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Chilled Water system
Introduction For large installations the Condenser, Evaporator, Compressor and Expansion device can be purchased as a package unit, known as a Chiller . The usual package consists of electrically driven compressor(s) mounted on top of two shell and tube heat exchangers, one for the evaporator and the other for the condenser. The cooling coil(s) are piped up to the chiller in the conventional manner as shown below. In some countries the Cooling tower is the preferred method of removing heat from the system. Cooling towers that are open to atmosphere are not often used since the water may become contaminated. A closed cycle cooling tower or evaporative cooler can be used to reduce contamination risk.
Pipe Design Lecture No.(2) By Badran M. Salem
Refrigerant Gas Compressor
Refrigerant Liquid + Vapour
Evaporator 4 Chilled Chilled Water return
Chiller Schematic Diagram with Air Cooled Condenser
(2) By Badran M.Pipe Design Lecture No. Salem Condenser Water Cooling Tower Chiller Heat Rejection 3 Condenser 2 Refrigerant Gas Compressor Expansion valve Refrigerant Liquid + Vapour 4 Heat Input Evaporator Chilled Water flow Pump 1 Chilled Water return Control Valve Cooling Coil(s) Chiller Schematic Diagram with Cooling Tower 3 .
This is known as a Direct Expansion (or DX) coil. Salem Alternative arrangements are shown for smaller installations where the condenser may be mounted on the roof or external wall of a building and cooled by outside air. This avoids using condenser water and chilled water in the system and installing the accompanying plant.(2) By Badran M. The evaporator may be installed directly into the ductwork or air handling unit (AHU) for smaller installations.Pipe Design Lecture No. Heat Rejection Fans Air Cooled Condenser incorporating Compressor(s) 2 Refrigerant Gas Compressor 3 Expansion valve Condenser Refrigerant Liquid + Vapour 4 1 Refrigerant Return Refrigerant Flow Heat Input Direct Expansion Cooling Coil also known as DX coil in Air Handling Unit (AHU) Direct Expansion (DX) System 4 . A typical Direct Expansion (or DX) system is shown below.
0oC. 5 . or the amount of duct work and the length of ducts becomes unmanageable.Pipe Design Lecture No. It cools water to between 4. Either running the pipe between the condenser and the air handler exceeds distance limitations (runs that are too long start to cause lubrication difficulties in the compressor). In a chilled-water system. the split-system approach begins to run into problems. At this point. it is time to think about a chilled-water system.0oC and 8. Salem Chilled-water System In larger buildings and particularly in multi-story buildings.(2) By Badran M. There is no practical limit to the length of a chilled-water pipe if it is wellinsulated. the entire air conditioner is situated on the roof or behind the building. This chilled water is then piped throughout the building and connected to the cooling coils in air handlers as needed.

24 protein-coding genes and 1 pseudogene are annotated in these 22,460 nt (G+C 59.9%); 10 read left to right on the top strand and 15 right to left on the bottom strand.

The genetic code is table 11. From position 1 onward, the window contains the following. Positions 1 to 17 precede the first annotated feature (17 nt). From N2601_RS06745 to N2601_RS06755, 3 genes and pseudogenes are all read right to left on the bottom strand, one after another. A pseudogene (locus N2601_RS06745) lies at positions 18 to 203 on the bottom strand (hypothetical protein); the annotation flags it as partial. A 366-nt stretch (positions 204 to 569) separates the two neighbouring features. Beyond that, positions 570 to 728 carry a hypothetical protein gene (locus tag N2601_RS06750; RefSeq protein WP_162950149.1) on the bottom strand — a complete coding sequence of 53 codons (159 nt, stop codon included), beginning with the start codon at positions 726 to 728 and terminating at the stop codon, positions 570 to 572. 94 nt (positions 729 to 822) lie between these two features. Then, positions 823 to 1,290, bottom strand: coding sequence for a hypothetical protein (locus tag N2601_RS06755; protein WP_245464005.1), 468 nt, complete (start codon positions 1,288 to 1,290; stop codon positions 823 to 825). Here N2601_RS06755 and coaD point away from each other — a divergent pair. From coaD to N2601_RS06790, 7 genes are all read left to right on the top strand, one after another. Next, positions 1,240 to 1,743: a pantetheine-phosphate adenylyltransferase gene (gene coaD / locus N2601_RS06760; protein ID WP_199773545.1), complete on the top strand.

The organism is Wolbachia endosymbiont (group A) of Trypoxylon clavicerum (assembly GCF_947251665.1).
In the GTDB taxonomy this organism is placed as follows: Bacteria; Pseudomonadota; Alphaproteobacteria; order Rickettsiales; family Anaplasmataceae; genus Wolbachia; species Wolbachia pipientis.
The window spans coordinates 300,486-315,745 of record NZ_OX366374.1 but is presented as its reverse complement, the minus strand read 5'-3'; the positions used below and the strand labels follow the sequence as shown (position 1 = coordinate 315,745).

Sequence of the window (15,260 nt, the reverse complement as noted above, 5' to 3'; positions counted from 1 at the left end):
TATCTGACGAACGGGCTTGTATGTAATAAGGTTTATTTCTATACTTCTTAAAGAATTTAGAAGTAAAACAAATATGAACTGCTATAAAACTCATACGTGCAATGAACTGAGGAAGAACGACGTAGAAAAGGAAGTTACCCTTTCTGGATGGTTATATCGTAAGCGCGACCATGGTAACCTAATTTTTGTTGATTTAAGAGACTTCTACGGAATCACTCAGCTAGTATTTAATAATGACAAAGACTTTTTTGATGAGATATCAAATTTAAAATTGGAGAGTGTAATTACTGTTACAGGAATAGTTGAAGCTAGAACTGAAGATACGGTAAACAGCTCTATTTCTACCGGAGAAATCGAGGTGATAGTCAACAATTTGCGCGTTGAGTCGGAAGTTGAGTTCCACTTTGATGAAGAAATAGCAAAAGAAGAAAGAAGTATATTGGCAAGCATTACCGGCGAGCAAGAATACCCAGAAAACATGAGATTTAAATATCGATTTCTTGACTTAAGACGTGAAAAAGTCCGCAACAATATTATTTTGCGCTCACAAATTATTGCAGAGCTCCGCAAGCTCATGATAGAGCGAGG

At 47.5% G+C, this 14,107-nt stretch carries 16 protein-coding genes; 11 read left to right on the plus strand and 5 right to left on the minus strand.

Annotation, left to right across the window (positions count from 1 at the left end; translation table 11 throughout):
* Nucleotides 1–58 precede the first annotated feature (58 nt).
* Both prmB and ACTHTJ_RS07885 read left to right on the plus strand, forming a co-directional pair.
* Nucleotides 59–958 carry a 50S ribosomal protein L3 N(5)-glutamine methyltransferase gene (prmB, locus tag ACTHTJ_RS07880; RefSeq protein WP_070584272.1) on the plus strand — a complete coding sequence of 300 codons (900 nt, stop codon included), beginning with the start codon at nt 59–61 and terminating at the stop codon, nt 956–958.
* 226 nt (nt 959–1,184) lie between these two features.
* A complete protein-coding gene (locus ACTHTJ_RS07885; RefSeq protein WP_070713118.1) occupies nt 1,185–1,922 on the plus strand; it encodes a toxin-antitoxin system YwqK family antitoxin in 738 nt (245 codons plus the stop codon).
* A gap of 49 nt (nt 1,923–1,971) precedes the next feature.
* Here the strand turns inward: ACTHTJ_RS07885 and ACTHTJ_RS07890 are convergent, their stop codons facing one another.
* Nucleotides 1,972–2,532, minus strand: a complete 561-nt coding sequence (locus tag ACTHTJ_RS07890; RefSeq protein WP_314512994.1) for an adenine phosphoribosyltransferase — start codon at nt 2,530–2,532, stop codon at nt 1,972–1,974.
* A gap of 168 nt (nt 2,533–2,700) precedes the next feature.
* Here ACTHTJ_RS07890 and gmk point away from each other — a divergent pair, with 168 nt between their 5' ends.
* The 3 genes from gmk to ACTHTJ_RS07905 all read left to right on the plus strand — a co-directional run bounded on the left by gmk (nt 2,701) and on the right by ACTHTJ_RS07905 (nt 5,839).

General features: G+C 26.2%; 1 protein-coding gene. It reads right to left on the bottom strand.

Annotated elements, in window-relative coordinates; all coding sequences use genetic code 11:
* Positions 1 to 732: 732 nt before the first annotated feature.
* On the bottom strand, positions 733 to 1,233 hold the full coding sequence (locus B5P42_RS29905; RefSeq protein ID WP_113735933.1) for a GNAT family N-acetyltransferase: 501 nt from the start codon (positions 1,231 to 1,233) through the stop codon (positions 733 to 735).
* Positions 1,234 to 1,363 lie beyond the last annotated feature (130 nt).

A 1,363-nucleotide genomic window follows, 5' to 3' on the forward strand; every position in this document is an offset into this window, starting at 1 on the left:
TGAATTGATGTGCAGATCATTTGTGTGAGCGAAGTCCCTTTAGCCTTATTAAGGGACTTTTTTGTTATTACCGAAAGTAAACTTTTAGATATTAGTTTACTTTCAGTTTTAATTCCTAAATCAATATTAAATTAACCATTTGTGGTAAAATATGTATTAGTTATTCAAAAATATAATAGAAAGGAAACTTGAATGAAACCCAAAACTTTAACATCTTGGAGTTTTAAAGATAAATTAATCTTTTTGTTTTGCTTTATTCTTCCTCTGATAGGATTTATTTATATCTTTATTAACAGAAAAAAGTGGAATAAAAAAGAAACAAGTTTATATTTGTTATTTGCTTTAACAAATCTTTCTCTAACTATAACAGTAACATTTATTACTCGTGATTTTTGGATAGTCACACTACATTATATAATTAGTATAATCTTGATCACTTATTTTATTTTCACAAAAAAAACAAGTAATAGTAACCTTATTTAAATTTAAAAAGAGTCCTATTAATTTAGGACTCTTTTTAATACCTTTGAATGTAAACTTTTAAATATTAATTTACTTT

depending upon the dew point to be maintained. the following water temperatures may be used: Apparatus dew point 12°C Cooling coil outlet 10°C Cooling coil inlet 6°C Water at evaporator outlet 5.(2) By Badran M.5°C for heat transfer. it must generally be slightly above freezing point. Ethylene/glycol solutions may be used in cooling coils in order to allow lower air temperatures to be obtained. the refrigerant must be at some temperature below that of the leaving water but.Pipe Design Lecture No. the form of the coil surface and the velocity of the air flow. An apparatus dew point of 3°C is normally considered as the practical minimum for such coils if frosting is to be avoided. In order that the necessary heat transfer may take place. 6 . The surface temperature of the coils is a function of the leaving air temperature required. the refrigerant is piped directly to cooling coils in the air stream which thus become the evaporator. or lower as required.5°C The refrigerant in the evaporator would in this case be maintained at about 1°C giving a differential for 4. Salem Chilled Water Temperatures Typically chilled water flow and return temperatures to cooling coils is generally between 7oC and 12oC. As will be appreciated. The temperatures of the fluid circulating may be -7°C from the evaporator and -3°C returning to it. Refrigerant temperatures much below freezing point are inadmissible owing to the risk of build-up of ice on the coil surface when dehumidification is taking place. at the same time. In a typical case. In instances where cooling for an air-conditioning system is provided from a refrigeration machine by direct expansion. When this water is pumped through the evaporator section of the chiller this water temperature will be lowered by about 4oC to 6oC. this small temperature potential means that the cooling surface of a simple tubular type would need to be very extensive: a variety of devices has been developed to augment the transfer rate.
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